For its part, AT&T plans to roll out 5G in 12 cities by year-end. No 3 US carrier T-Mobile is busy building out a nationwide 5G network and might actually be the first to have comprehensive coast-to-coast cove­rage by early 2020.

Long wait for 5G devices

Smartphone users like you and me are unlikely to see the super-fast download speeds of 5G networks until we can buy compatible phones that can operate on the new, higher 3.5GHz networks. Apple and Samsung Electronics Co are reported to be working on 5G handsets for release in 2020. Only China’s Huawei is reported to be ready to unveil its own 5G handset next year — although without the proper network infrastructure in place, it is unlikely that people will be rushing to buy them. Qualcomm recently introduced a 5G modem that will work only when the 5G network delivers data to your home or office at blatantly fast speeds two years from now. Last week, Qualcomm announced 5G phone antennae that will be used in devices such as iPhones and the next iteration of Galaxy phones.

How will our experience be on 5G? Frankly, most people will experience no huge difference even when they have a 5G handset running on a 5G network, Juniper Research’s Barker tells The Edge Singapore.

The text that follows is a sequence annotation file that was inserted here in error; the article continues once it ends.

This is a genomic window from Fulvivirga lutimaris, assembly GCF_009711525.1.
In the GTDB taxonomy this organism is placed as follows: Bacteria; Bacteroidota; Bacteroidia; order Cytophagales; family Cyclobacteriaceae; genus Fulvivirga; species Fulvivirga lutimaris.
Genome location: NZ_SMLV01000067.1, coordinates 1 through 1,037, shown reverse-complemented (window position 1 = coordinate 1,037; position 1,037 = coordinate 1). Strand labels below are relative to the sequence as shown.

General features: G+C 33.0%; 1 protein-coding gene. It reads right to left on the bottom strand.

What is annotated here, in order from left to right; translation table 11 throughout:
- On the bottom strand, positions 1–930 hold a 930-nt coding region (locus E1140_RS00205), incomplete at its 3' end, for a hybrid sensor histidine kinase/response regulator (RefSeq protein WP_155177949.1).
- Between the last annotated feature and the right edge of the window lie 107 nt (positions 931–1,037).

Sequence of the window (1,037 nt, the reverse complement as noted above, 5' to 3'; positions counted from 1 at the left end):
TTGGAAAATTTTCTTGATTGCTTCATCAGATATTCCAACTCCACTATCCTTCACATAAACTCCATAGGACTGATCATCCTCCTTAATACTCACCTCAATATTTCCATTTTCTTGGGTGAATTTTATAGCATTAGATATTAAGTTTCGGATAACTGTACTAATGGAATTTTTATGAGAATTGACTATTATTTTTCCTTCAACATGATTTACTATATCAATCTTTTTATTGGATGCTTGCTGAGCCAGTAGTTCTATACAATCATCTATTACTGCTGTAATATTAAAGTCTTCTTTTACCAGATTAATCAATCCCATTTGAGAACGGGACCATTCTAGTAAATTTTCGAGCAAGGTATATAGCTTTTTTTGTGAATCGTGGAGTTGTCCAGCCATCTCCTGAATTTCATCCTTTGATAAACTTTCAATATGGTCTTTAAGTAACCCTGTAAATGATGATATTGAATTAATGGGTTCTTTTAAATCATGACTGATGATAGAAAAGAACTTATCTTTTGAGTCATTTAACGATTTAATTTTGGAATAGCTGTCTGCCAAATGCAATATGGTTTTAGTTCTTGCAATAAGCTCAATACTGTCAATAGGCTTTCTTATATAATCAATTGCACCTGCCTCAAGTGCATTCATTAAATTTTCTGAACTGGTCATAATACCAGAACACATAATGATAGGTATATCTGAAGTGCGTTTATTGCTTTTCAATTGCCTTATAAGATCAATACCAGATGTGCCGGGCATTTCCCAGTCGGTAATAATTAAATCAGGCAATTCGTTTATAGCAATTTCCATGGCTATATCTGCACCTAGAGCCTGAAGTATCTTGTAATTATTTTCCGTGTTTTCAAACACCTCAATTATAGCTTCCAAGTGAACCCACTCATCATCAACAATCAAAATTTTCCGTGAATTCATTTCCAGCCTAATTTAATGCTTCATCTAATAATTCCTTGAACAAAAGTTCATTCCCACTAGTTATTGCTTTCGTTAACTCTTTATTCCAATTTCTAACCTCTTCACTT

“If you are an advanced gamer, you might notice a difference, or if you are doing augmented reality, you will see it is so much better,” says McKinsey’s Grijpink. Yet, as 4G networks get more congested and slow, parti­cularly in cities and city centres, people will want to move to 5G networks. Over time, as networks are fully functional and more power­ful 5G handsets become available, the experience will improve.

Traditionally, the mobile phone industry has taken 10 years or so before moving to the next generation. 3G was introduced in 2002 and 2003, and 4G in 2012 or 2013. “There is still a lot of juice left in 4G,” says Grijpink. “If we start to see 5G being rolled out in 2020, and 5G maximisation is in 2021, that means it is still on schedule.”

Because of the focus on driverless cars, drones and home networking, there is a push to get some of the commercial part of 5G moving a few months earlier. But it will be at least two years before you see Americans, Singa­po­reans and Malaysians in Lower Manhattan, Raffles Place or Bangsar walking around with 5G devices.

Just because 5G is two to three years away, it doesn’t mean autonomous cars would have to wait. “Connected car features don’t depend on the 5G network,” says Pierre Ferragu, an analyst at New Street Research in New York. “Tesla introduced over-the-air updates leveraging WiFi.” Robo-taxi trials, he notes, leverage 4G, despite advanced cloud infrastructure. Cars will also use 5G for infotainment or downloading high-definition videos. Still, driverless cars, or fully autonomous vehicles, which probably won’t hit the roads until 2022 at the earliest, will operate only on 5G.